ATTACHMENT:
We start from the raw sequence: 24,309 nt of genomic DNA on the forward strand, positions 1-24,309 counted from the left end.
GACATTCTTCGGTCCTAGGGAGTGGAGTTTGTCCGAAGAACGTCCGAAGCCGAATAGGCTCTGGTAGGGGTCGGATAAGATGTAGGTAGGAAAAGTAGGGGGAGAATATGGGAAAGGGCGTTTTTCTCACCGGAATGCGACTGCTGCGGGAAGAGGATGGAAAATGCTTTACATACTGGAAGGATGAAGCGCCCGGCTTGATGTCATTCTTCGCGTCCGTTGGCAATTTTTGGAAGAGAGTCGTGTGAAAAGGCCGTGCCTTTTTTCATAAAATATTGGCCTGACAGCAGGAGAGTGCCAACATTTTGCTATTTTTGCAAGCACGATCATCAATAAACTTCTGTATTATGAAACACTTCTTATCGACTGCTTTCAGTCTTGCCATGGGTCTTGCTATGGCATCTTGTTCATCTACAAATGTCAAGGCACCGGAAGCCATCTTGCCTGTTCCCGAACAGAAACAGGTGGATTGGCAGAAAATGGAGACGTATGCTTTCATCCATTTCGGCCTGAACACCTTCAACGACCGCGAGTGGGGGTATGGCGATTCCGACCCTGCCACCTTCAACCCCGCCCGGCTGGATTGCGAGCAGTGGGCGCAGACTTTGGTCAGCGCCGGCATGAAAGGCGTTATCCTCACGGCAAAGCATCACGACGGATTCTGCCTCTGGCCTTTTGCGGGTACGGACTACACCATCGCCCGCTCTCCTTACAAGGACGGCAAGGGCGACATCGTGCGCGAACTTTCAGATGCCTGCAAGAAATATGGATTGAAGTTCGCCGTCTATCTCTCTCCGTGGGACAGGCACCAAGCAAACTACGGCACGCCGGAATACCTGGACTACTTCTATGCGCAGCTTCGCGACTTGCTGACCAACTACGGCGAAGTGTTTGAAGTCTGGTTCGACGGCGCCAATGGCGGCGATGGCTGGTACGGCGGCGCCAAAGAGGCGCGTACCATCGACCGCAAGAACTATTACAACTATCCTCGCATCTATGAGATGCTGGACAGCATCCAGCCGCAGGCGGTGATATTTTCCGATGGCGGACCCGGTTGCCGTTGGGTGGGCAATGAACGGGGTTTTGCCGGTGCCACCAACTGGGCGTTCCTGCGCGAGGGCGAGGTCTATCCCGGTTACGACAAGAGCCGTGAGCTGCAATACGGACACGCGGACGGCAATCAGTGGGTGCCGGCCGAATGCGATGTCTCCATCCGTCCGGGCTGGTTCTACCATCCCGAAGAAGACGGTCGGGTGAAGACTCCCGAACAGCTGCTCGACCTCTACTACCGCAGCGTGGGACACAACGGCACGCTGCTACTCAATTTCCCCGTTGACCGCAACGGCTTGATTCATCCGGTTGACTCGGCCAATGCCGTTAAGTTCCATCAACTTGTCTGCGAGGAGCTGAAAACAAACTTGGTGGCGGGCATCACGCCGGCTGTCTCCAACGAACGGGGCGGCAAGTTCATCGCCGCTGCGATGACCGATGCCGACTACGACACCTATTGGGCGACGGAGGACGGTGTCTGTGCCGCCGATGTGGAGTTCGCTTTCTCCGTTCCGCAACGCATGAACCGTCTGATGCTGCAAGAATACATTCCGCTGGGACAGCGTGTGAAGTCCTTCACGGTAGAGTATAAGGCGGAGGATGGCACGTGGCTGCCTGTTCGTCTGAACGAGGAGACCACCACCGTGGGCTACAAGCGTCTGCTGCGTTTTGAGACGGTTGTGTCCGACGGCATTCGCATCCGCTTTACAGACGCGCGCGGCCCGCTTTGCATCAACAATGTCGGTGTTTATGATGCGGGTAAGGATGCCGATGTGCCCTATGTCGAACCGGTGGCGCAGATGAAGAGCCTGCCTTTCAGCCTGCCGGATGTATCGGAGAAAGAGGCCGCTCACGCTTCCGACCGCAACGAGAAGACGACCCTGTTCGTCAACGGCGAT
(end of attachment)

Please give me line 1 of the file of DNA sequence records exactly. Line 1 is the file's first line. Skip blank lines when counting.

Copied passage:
We start from the raw sequence: 24,309 nt of genomic DNA on the forward strand, positions 1-24,309 counted from the left end.